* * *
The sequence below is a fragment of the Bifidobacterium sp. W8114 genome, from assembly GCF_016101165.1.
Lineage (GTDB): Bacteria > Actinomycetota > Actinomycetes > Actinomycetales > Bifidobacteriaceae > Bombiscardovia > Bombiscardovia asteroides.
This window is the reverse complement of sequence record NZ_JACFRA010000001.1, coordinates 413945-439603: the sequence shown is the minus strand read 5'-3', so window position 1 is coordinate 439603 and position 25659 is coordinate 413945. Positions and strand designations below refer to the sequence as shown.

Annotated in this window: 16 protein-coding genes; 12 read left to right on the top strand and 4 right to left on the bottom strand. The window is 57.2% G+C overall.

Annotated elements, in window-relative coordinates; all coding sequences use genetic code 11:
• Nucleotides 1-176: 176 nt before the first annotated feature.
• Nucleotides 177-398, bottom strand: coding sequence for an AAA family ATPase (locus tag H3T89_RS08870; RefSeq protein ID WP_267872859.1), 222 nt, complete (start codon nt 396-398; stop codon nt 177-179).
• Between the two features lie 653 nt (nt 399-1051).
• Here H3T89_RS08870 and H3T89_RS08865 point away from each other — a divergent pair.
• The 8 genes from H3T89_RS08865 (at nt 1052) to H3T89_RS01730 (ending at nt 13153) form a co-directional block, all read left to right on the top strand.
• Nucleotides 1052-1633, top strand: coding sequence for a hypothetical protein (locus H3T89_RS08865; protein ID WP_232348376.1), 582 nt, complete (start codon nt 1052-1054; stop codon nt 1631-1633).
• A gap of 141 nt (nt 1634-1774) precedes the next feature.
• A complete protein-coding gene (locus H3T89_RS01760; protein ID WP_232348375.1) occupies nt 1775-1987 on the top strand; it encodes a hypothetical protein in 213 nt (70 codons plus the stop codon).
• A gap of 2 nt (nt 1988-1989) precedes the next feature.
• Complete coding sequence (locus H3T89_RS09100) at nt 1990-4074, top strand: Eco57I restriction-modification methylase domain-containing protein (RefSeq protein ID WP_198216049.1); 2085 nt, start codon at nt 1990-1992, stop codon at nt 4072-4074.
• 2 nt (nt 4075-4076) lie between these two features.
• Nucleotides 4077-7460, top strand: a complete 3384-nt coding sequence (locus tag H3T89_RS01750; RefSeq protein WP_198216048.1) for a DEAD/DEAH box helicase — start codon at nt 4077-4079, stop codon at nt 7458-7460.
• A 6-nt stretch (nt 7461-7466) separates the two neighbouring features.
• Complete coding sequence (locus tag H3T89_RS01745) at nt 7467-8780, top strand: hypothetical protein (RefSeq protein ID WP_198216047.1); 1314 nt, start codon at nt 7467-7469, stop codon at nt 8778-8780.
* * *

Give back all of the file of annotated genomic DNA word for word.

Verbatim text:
The sequence below is a fragment of the Bifidobacterium sp. W8114 genome, from assembly GCF_016101165.1.
Lineage (GTDB): Bacteria > Actinomycetota > Actinomycetes > Actinomycetales > Bifidobacteriaceae > Bombiscardovia > Bombiscardovia asteroides.
This window is the reverse complement of sequence record NZ_JACFRA010000001.1, coordinates 413945-439603: the sequence shown is the minus strand read 5'-3', so window position 1 is coordinate 439603 and position 25659 is coordinate 413945. Positions and strand designations below refer to the sequence as shown.

Annotated in this window: 16 protein-coding genes; 12 read left to right on the top strand and 4 right to left on the bottom strand. The window is 57.2% G+C overall.

Annotated elements, in window-relative coordinates; all coding sequences use genetic code 11:
• Nucleotides 1-176: 176 nt before the first annotated feature.
• Nucleotides 177-398, bottom strand: coding sequence for an AAA family ATPase (locus tag H3T89_RS08870; RefSeq protein ID WP_267872859.1), 222 nt, complete (start codon nt 396-398; stop codon nt 177-179).
• Between the two features lie 653 nt (nt 399-1051).
• Here H3T89_RS08870 and H3T89_RS08865 point away from each other — a divergent pair.
• The 8 genes from H3T89_RS08865 (at nt 1052) to H3T89_RS01730 (ending at nt 13153) form a co-directional block, all read left to right on the top strand.
• Nucleotides 1052-1633, top strand: coding sequence for a hypothetical protein (locus H3T89_RS08865; protein ID WP_232348376.1), 582 nt, complete (start codon nt 1052-1054; stop codon nt 1631-1633).
• A gap of 141 nt (nt 1634-1774) precedes the next feature.
• A complete protein-coding gene (locus H3T89_RS01760; protein ID WP_232348375.1) occupies nt 1775-1987 on the top strand; it encodes a hypothetical protein in 213 nt (70 codons plus the stop codon).
• A gap of 2 nt (nt 1988-1989) precedes the next feature.
• Complete coding sequence (locus H3T89_RS09100) at nt 1990-4074, top strand: Eco57I restriction-modification methylase domain-containing protein (RefSeq protein ID WP_198216049.1); 2085 nt, start codon at nt 1990-1992, stop codon at nt 4072-4074.
• 2 nt (nt 4075-4076) lie between these two features.
• Nucleotides 4077-7460, top strand: a complete 3384-nt coding sequence (locus tag H3T89_RS01750; RefSeq protein WP_198216048.1) for a DEAD/DEAH box helicase — start codon at nt 4077-4079, stop codon at nt 7458-7460.
• A 6-nt stretch (nt 7461-7466) separates the two neighbouring features.
• Complete coding sequence (locus tag H3T89_RS01745) at nt 7467-8780, top strand: hypothetical protein (RefSeq protein ID WP_198216047.1); 1314 nt, start codon at nt 7467-7469, stop codon at nt 8778-8780.